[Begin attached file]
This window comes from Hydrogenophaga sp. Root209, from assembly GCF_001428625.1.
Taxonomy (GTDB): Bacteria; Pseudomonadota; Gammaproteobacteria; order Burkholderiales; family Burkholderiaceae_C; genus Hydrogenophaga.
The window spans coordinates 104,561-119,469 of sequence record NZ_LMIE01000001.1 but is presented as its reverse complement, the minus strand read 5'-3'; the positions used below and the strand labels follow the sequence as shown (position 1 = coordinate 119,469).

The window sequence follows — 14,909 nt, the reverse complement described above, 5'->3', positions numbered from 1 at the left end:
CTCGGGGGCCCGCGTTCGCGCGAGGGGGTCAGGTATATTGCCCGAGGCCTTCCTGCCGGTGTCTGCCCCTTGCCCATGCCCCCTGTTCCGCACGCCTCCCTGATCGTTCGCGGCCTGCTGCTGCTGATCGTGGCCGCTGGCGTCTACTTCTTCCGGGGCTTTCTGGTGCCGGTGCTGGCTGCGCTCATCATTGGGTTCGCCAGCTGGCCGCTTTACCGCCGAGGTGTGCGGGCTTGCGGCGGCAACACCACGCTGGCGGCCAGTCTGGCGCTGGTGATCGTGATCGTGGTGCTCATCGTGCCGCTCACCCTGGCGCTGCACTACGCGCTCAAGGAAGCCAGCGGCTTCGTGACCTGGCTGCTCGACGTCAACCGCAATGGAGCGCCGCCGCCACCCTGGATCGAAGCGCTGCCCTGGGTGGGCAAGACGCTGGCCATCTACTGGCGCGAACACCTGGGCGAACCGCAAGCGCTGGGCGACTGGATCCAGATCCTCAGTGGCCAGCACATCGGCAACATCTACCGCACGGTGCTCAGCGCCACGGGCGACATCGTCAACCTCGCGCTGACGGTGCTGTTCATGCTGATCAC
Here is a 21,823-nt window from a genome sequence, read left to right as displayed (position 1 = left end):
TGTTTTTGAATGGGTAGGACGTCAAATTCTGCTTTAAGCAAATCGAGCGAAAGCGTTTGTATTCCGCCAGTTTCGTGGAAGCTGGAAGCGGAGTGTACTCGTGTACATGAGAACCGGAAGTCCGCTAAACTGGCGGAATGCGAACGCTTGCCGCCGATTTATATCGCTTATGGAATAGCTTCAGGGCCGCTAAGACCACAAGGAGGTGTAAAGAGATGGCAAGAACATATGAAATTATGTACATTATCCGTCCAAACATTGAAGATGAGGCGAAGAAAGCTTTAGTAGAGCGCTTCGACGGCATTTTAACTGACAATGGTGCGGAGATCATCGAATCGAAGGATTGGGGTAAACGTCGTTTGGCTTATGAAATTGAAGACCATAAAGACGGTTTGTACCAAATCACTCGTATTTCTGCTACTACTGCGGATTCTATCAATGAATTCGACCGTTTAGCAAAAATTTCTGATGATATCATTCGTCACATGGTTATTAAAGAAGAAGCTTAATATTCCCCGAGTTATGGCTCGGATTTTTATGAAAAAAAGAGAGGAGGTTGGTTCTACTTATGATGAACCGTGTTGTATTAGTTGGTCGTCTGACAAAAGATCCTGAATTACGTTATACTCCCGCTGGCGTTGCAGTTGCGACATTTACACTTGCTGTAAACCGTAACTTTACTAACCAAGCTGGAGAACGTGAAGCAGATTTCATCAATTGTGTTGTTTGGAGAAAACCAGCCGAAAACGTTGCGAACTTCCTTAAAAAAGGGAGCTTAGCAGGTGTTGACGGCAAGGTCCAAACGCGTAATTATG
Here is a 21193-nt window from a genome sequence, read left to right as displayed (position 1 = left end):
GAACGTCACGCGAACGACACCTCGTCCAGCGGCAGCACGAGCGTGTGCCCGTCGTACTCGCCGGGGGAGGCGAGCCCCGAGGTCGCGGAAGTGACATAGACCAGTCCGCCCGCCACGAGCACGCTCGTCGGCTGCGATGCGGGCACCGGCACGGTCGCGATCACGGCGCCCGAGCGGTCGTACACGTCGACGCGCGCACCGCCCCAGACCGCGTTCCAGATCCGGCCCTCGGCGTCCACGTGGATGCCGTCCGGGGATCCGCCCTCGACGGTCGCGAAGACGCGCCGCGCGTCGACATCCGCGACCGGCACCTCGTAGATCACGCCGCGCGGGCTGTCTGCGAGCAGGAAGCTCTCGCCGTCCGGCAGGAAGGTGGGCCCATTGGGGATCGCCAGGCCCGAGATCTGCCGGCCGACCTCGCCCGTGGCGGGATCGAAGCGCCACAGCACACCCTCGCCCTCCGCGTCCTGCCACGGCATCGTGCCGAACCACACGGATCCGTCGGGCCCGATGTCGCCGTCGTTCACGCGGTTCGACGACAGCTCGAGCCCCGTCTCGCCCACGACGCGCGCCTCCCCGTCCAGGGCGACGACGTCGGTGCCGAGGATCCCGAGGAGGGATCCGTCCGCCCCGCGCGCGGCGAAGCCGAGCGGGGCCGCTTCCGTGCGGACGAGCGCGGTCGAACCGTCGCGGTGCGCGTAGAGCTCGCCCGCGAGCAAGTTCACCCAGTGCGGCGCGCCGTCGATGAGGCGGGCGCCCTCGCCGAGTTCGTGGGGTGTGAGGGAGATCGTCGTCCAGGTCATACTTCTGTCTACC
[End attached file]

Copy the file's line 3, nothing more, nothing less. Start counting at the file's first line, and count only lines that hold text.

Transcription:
The window spans coordinates 104,561-119,469 of sequence record NZ_LMIE01000001.1 but is presented as its reverse complement, the minus strand read 5'-3'; the positions used below and the strand labels follow the sequence as shown (position 1 = coordinate 119,469).